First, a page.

We are living in unprecedented times and the times have certainly had an impact on oil supply, demand, and production. Airlines have limited flights and are not buying or using jet fuel like they were before COVID-19 changed the way we live. Consumers are not filling up their gas tanks as often as about half Americans are under stay at home orders due to the pandemic, as is the case around the world. Meanwhile, the price war between Russia and Saudi Arabia continues; the world simply has more oil than it can use right now.
Price War Production Creating an Oil Glut
Not only has the need for oil evaporated with the pandemic, but the price war has also created an overabundance of oil. This means that eventually if this trend continues, the world could temporarily run out of storage space for oil. Jeff Wyll, Senior Energy Enalyst at Neuberger Berman said, “The market is starting to signal that not only is there no demand for this crude, eventually there could be nowhere for it to go.”
What Mr. Wyll is referring to is the fact that the existing storage facilities, refineries, terminals, pipelines, and ships could reach capacity. Looking back over history, Goldman Sachs has reported that the last time oil storage was in such limited supply was in 1998.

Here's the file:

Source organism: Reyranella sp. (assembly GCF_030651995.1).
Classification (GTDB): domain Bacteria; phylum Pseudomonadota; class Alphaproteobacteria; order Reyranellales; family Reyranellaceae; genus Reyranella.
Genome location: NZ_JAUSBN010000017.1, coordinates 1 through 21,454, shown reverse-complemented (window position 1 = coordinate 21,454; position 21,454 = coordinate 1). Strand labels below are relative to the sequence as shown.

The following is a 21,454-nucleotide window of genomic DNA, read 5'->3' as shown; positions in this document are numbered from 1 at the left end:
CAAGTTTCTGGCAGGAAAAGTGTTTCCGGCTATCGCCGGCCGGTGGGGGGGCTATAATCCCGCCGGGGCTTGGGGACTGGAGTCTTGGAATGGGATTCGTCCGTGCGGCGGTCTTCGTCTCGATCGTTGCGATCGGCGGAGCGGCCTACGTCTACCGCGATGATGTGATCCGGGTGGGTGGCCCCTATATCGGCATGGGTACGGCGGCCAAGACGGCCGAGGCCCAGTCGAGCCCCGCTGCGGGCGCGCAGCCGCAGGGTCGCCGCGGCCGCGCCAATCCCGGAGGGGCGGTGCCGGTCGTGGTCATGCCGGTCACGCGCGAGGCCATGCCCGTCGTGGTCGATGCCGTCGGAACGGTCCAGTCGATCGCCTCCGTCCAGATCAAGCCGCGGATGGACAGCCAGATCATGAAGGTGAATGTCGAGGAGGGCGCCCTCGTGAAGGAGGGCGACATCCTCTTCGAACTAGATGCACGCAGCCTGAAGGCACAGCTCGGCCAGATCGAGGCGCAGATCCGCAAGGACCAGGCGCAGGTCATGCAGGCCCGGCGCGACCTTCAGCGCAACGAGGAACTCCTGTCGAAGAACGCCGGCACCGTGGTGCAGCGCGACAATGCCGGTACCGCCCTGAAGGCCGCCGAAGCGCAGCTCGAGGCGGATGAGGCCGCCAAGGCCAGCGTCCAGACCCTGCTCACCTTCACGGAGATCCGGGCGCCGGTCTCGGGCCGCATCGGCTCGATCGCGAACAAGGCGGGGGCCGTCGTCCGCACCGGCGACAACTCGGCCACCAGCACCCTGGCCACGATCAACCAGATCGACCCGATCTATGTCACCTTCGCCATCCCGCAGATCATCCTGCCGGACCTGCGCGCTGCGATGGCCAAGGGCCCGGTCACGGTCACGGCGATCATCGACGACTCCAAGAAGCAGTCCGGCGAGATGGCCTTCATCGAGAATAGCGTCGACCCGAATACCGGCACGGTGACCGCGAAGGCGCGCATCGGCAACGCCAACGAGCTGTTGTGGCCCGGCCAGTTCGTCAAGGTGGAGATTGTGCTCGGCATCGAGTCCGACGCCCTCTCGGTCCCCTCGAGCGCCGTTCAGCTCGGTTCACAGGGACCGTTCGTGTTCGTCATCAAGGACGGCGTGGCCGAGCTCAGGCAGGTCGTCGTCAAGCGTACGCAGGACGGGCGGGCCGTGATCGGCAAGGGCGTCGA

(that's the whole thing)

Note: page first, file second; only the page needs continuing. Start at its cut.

Barrels of Oil with Nowhere to Go
The result of all the oil and limited consumption is that prices continue to trend downward. West Texas Intermediate and Brent are still trading just above the $20 a barrel price point, yet other regions have not been as lucky. Producers are at a point where they aren’t worried about an operating profit, but rather, they are worried about finding a market for their crude.
Loading the excess crude onto ships is a viable option, but does not take care of the larger issue: a growing excess of crude. JBC Energy said, “About 20% of the global fleet of very large crude carriers could become floating storage, but even that would not absorb the surplus.” If current production continues, we are looking at 6 million barrels a day of crude without storage in May. Shockingly, if nothing changes, the excess could rise to 7 million homeless barrels of oil per day in May.
Negative Oil Prices?
It could happen. In fact, some lesser-known grades of oil are already dipping into negative territory. Wyoming crude was bid at a shocking negative 19 cents a barrel, according to Bloomberg News.
Will negative prices continue? If oil production continues at the current rates and airlines are not buying jet fuel and consumers are not headed to the gas stations, it very well could. At some point, producers are going to have to pay people to take the oil off their hands. We know that eventually airplanes will take to the air again and people will go back to work and need gas, but how low will the cost of oil dip before then?
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